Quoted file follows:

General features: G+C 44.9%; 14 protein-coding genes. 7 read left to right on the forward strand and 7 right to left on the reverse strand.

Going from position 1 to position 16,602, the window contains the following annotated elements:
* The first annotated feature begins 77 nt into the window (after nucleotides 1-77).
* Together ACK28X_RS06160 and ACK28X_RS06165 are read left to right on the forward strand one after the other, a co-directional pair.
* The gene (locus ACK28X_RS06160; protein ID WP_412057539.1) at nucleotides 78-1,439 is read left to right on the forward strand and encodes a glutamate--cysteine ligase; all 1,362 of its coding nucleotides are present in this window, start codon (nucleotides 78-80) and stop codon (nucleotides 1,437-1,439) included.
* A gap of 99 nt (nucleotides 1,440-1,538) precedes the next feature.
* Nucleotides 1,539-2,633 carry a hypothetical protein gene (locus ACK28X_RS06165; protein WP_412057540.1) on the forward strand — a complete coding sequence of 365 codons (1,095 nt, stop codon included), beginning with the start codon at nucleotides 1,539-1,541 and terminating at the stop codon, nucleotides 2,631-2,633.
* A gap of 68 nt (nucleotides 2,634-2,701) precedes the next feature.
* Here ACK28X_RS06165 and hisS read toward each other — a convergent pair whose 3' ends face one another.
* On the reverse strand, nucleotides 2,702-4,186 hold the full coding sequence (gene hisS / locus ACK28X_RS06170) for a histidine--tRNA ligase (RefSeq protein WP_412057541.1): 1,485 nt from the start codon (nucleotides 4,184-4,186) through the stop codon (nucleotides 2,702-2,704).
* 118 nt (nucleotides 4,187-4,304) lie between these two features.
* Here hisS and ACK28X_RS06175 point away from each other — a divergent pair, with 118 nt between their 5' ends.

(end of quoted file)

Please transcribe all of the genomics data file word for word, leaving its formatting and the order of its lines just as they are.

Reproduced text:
General features: G+C 44.9%; 14 protein-coding genes. 7 read left to right on the forward strand and 7 right to left on the reverse strand.

Going from position 1 to position 16,602, the window contains the following annotated elements:
* The first annotated feature begins 77 nt into the window (after nucleotides 1-77).
* Together ACK28X_RS06160 and ACK28X_RS06165 are read left to right on the forward strand one after the other, a co-directional pair.
* The gene (locus ACK28X_RS06160; protein ID WP_412057539.1) at nucleotides 78-1,439 is read left to right on the forward strand and encodes a glutamate--cysteine ligase; all 1,362 of its coding nucleotides are present in this window, start codon (nucleotides 78-80) and stop codon (nucleotides 1,437-1,439) included.
* A gap of 99 nt (nucleotides 1,440-1,538) precedes the next feature.
* Nucleotides 1,539-2,633 carry a hypothetical protein gene (locus ACK28X_RS06165; protein WP_412057540.1) on the forward strand — a complete coding sequence of 365 codons (1,095 nt, stop codon included), beginning with the start codon at nucleotides 1,539-1,541 and terminating at the stop codon, nucleotides 2,631-2,633.
* A gap of 68 nt (nucleotides 2,634-2,701) precedes the next feature.
* Here ACK28X_RS06165 and hisS read toward each other — a convergent pair whose 3' ends face one another.
* On the reverse strand, nucleotides 2,702-4,186 hold the full coding sequence (gene hisS / locus ACK28X_RS06170) for a histidine--tRNA ligase (RefSeq protein WP_412057541.1): 1,485 nt from the start codon (nucleotides 4,184-4,186) through the stop codon (nucleotides 2,702-2,704).
* 118 nt (nucleotides 4,187-4,304) lie between these two features.
* Here hisS and ACK28X_RS06175 point away from each other — a divergent pair, with 118 nt between their 5' ends.